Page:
The boy wasn’t so still. He crawled back toward where Chuuya was sitting—slowly, until he looked sure enough that he wouldn’t accidentally fall off. Then he sat onto his behind and peered at Chuuya through his hair, curious and amused.

Chuuya gasped in a breath before speaking. “T-Thank—”

“Oh, don’t thank me,” the boy cut in. His smile widened. “I’m the one who made you fall.”

Chuuya could only stare at him in silence.

The boy chuckled, and said, “Sorry about that. I saw you floating there and I got so envious, I just had to do it.”

“What the fuck?” Chuuya didn’t realize that he had spoken at all until his words drew another smile out of the boy, colder and even less inviting than the first.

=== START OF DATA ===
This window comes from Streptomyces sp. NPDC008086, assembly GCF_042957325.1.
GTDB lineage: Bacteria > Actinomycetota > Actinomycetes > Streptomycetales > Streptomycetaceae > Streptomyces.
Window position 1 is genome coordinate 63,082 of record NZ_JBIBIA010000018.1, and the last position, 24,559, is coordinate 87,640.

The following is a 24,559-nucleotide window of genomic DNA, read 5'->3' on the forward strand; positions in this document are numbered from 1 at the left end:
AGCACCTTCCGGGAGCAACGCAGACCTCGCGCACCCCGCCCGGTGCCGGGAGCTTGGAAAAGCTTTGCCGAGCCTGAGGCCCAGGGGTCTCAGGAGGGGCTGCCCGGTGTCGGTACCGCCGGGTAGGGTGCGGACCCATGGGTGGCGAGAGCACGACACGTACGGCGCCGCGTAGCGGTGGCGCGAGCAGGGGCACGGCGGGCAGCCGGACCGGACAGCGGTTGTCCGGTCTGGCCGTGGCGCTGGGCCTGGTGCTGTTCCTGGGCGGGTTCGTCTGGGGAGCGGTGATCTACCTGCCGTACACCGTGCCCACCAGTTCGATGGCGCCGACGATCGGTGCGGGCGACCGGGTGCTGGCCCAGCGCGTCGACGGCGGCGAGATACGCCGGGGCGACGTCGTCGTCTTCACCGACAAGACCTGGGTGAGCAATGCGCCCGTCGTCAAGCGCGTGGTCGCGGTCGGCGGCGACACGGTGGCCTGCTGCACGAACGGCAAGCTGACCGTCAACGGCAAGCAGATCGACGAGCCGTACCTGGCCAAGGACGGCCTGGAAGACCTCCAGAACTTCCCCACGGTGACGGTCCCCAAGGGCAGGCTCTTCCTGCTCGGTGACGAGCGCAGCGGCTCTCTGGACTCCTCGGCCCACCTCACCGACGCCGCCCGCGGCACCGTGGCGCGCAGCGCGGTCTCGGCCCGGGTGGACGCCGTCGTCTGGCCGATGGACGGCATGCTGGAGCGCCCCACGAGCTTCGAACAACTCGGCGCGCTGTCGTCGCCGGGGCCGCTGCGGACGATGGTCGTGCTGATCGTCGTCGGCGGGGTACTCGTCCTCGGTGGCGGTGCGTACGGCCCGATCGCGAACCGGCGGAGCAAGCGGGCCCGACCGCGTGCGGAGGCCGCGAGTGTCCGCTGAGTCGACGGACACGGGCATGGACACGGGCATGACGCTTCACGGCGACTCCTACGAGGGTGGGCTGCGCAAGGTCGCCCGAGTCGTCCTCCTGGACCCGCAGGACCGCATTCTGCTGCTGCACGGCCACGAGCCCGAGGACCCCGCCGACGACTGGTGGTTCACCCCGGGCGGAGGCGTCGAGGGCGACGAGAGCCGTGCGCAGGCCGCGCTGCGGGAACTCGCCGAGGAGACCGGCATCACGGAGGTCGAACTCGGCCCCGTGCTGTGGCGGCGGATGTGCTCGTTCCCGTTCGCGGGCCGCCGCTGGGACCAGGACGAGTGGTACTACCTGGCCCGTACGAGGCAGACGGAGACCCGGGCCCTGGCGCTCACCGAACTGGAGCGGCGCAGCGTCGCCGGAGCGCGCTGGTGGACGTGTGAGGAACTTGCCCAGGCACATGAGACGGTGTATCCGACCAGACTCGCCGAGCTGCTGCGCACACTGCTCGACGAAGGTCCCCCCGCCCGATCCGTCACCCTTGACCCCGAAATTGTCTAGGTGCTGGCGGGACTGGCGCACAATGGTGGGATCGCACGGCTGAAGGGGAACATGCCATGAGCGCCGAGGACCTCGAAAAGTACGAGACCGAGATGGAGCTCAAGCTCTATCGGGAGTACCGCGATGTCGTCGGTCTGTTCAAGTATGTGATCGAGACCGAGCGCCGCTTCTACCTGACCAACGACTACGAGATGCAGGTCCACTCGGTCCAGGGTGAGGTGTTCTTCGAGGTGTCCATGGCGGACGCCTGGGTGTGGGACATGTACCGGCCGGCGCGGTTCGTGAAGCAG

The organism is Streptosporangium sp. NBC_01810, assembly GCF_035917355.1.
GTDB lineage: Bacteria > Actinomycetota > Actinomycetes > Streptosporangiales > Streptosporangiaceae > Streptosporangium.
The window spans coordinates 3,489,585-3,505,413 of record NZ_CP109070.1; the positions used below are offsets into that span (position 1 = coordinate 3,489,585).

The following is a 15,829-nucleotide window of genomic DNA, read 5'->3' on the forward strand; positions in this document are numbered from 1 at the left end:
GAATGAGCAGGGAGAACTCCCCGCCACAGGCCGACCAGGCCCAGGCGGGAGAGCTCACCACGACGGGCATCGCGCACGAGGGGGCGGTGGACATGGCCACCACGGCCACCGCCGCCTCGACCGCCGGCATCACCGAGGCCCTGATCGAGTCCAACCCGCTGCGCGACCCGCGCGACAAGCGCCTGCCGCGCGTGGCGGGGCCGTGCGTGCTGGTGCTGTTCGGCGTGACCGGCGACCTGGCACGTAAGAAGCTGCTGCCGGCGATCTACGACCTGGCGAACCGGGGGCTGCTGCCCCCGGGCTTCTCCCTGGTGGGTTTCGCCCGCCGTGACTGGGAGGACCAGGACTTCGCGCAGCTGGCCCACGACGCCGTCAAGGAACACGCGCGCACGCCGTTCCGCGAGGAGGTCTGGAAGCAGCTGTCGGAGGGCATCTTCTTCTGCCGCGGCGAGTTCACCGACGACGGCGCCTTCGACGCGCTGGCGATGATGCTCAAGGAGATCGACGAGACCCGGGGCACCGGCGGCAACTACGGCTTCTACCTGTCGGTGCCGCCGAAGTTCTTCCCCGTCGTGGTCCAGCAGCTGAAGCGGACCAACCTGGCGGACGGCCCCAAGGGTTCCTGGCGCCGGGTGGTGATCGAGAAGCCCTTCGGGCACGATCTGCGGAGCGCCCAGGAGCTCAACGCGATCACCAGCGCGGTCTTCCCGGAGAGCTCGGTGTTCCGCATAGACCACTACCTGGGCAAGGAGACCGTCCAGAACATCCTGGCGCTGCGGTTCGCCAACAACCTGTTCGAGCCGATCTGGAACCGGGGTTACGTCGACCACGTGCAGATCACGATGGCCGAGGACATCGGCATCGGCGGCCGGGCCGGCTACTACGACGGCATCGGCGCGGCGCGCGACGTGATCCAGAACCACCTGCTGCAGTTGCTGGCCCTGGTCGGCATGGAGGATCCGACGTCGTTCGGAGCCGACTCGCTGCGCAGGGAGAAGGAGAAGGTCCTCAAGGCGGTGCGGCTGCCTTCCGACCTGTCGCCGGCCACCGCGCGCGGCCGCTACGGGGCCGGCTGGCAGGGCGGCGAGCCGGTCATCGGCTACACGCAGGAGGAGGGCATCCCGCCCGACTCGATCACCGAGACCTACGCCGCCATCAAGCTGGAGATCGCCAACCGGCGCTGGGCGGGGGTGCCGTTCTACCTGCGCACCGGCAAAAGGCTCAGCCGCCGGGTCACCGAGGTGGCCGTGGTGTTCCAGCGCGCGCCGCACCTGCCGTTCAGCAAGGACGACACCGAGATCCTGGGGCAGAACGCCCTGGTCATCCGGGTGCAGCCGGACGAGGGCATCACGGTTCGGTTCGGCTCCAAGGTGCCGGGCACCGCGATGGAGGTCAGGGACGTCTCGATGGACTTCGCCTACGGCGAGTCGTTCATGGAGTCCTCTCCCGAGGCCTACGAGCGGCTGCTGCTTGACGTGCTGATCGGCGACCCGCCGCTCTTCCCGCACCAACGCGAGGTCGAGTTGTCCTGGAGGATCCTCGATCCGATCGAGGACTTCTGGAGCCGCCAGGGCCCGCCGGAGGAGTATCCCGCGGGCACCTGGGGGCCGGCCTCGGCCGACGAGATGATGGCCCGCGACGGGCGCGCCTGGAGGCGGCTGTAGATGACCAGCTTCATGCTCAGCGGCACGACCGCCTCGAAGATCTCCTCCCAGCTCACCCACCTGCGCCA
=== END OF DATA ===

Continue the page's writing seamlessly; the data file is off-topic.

“My ability,” the boy continued, “is to cancel other abilities.”

There was silence. Chuuya’s eyes were burning, watering, with how hard he refused to blink; his body was still caught in the stupor and relief of the previous minute, sluggish, slow; but the smile on the boy’s face didn’t disappear, and when Chuuya tried to press onto the ground and make it crack, his fingers trembled against it uselessly.

The boy laughed.

“Give it back,” Chuuya gasped. “Give it back—”

“It’ll be back in a moment, don’t worry.”

“What the fuck,” Chuuya repeated. “I could’ve died.”

“But you didn’t.” There was nothing but honest glee on the other’s face. No remorse and no worry. “Who knows, the drop from here is so long—you might even have been able to summon it in time to stop yourself from crashing.”

“You don’t know that!”